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Here is my models.py:

class Item(models.Model):
    # ... some irrelevent fields ...
    tags = models.ManyToManyField('Tag')

class Tag(models.Model):
    name = models.CharField(max_lenght=30)
    category_id = models.IntegerField()

Tag is actually a general-purpose name. Each item has many different type of tags - currently there are four types: team tags, subject tags, admin tags and special tags. eventually there will probably be a few more.

The idea is, they all have basically the same fields, so instead of having like 4 tables with manytomany relationship, and instead of adding a new column for Item whenever adding a new type, everything is called a 'tag' and it's very easy to add new types without any change to the schema.

Now to handle this in the admin.py I'm using dyamically created proxy models (based on this), as such:

def create_modeladmin(modeladmin, model, name = None):
    class  Meta:
        proxy = True
        app_label = model._meta.app_label

    attrs = {'__module__': '', 'Meta': Meta}

    newmodel = type(name, (model,), attrs)

    admin.site.register(newmodel, modeladmin)
    return modeladmin


class TagAdmin(models.Model):
    def queryset(self):
        return self.model.objects.filter(category_id = self.cid)

class TeamAdmin(TagAdmin):
    cid = 1

class SubjectAdmin(TagAdmin):
    cid = 2
# ... and so on ...

create_modeladmin(TeamAdmin, name='Teams', model=Tag)
create_modeladmin(SubjectAdmin, name='Subject', model=Tag)
#... and so on ...

This works great for me. However, different staff members need different editing permissions - one guy shouldn't access admin tags, while the other should only have access to edit subject-tags and team-tags. But as far as the admin site is concerned - the dynamic models do not exist in the permission list, and I can't give anyone permissions regarding them.

i.e. a user given all permissions on the list will still not have access to edit any of the dynamic models, and the only way to let anyone access them at all is to give him a superuser which obviously defies the point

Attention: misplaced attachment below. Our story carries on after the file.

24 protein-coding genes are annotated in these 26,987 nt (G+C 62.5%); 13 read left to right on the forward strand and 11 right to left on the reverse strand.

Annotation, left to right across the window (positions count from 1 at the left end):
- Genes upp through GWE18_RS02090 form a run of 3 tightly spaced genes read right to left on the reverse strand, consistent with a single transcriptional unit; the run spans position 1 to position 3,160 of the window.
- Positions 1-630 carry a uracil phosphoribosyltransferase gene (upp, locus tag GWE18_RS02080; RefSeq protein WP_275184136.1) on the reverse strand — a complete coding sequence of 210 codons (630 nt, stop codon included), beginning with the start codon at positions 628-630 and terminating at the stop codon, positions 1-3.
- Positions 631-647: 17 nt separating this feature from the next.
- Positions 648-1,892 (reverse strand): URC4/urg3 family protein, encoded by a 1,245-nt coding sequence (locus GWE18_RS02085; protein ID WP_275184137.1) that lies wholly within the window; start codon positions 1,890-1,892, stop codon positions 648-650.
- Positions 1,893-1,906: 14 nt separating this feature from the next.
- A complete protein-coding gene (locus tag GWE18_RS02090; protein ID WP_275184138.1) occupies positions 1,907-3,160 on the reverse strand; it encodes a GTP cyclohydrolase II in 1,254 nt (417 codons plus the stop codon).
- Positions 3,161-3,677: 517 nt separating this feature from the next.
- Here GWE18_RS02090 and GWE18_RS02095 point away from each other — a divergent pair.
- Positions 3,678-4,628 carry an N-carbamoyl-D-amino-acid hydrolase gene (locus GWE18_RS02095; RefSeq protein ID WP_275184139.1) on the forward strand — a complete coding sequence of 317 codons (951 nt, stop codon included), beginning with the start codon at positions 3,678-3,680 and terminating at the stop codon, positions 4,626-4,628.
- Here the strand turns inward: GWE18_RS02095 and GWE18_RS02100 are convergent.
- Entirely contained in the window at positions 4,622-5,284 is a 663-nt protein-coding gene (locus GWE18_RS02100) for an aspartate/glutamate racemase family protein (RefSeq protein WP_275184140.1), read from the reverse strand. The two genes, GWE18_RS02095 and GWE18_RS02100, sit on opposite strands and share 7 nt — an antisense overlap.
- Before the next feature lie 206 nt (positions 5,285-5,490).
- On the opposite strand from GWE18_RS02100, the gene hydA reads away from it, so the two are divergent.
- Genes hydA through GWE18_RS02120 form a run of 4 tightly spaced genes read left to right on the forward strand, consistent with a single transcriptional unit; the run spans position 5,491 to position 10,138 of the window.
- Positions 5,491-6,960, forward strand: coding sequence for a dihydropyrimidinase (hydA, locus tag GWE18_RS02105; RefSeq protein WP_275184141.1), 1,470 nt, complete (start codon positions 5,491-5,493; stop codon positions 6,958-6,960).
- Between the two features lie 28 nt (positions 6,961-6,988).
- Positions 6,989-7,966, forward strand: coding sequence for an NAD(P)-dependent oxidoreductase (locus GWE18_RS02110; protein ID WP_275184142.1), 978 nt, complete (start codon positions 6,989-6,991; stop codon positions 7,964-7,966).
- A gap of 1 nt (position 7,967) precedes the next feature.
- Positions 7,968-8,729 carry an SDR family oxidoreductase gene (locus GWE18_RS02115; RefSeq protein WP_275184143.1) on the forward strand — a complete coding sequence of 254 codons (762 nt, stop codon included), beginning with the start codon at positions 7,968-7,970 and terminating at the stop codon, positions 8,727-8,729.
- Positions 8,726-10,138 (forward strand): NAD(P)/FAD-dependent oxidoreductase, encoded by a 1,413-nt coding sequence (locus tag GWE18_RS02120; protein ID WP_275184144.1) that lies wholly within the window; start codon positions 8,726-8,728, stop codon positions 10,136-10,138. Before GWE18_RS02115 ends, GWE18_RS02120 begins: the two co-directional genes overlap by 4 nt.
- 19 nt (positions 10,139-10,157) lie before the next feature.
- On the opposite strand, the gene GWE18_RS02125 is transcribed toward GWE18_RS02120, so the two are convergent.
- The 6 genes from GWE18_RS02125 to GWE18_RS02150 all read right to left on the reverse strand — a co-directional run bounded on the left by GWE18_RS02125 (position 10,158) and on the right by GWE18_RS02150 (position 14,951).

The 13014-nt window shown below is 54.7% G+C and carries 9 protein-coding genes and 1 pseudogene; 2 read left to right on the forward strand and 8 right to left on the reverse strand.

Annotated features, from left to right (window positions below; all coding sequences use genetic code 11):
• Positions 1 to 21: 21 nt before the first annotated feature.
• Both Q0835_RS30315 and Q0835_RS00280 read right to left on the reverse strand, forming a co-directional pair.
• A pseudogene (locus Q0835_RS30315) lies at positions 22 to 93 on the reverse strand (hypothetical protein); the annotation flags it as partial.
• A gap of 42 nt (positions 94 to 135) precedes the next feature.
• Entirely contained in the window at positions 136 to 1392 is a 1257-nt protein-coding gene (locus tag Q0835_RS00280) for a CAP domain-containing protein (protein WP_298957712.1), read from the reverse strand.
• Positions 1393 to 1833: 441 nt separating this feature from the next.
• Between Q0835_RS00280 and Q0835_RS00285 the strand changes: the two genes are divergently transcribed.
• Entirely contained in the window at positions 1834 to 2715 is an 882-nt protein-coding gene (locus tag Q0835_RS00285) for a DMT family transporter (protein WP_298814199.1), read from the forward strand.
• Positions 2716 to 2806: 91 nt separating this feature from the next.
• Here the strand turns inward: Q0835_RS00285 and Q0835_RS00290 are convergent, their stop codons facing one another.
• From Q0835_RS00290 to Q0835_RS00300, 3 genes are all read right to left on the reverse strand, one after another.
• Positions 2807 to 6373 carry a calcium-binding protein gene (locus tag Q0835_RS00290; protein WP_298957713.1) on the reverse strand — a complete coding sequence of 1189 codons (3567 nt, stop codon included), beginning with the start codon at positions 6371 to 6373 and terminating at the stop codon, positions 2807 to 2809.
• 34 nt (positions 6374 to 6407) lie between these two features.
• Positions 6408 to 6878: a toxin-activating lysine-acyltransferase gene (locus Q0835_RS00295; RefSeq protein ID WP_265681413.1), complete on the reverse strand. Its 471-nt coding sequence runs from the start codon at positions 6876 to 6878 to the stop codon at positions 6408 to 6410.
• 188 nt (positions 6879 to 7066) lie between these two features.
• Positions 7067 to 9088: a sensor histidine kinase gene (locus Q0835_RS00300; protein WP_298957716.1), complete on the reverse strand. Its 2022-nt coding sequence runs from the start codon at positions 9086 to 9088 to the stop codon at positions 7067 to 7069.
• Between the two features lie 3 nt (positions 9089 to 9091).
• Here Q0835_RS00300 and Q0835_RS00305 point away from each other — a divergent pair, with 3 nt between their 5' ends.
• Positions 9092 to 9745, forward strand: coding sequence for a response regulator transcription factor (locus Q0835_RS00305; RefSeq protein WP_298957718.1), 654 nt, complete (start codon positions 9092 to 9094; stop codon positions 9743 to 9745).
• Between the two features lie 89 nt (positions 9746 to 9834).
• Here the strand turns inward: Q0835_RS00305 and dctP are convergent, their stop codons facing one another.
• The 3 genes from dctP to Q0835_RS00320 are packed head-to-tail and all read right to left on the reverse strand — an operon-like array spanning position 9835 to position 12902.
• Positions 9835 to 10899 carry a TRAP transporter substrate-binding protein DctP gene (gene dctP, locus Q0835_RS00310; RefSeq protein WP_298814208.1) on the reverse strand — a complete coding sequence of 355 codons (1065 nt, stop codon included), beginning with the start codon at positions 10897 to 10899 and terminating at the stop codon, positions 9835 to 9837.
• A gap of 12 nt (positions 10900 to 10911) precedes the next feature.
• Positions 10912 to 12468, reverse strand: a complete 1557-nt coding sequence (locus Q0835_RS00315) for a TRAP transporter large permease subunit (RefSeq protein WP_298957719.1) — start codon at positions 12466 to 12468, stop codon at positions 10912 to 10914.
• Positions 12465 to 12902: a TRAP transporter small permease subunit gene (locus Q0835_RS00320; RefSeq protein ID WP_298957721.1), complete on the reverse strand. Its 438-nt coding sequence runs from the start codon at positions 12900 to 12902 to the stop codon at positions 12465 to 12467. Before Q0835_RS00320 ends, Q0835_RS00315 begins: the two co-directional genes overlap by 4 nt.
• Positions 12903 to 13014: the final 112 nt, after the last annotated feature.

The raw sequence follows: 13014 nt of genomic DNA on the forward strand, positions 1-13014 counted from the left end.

I searched SO and the web and I can't anyone with a similar problem, and the docs don't say anything about this not in the dynamic models section or the proxy models section. so I'm guessing this is a different kind of problem. Any help would be greatly appreciated

UPDATE

So after some research into it, the answer was simple enough. Since permissions in django are objects that are saved to the database, what I needed to do was simple - add the relevent permissions (and create new ContentType objects as well) to the db, and then I could give people specific pemissions.

However, this raised a new question - is it a good convention to put the function that creates the permissions inside create_modeladmin as a find_or_create sort of function (that basically runs every time) or should it be used as an external script that I should run once every time I add a new dynamic model (sort of like how syncdb does it)?

And is there a way to also create the permissions dynamically (which seems to me like the ideal and most fitting solution)?

share|improve this question
    
Also, looking at this: blog.muhuk.com/2009/05/14/… I'm beginning to think of maybe creating my own Permission object than creating dynamic proxy models that point to it. Seems like a hack but might be the direction I'm looking for here – yuvi Oct 17 '13 at 20:13
    
similar to: stackoverflow.com/questions/8096980/… – fastmultiplication Dec 24 '13 at 9:22
    
I made a script to do this here: stackoverflow.com/questions/5486018/… – fastmultiplication Dec 24 '13 at 10:51
    
Thanks man, but as you can see the question is two months old. I have figured the answer out myself, and left it open in case someone suggested a dynamic solution that will not require to manually add the required permissions and/or contenttypes – yuvi Dec 24 '13 at 10:56

of course you can create permissions, django have django.contrib.auth.management.create_permissions to do this

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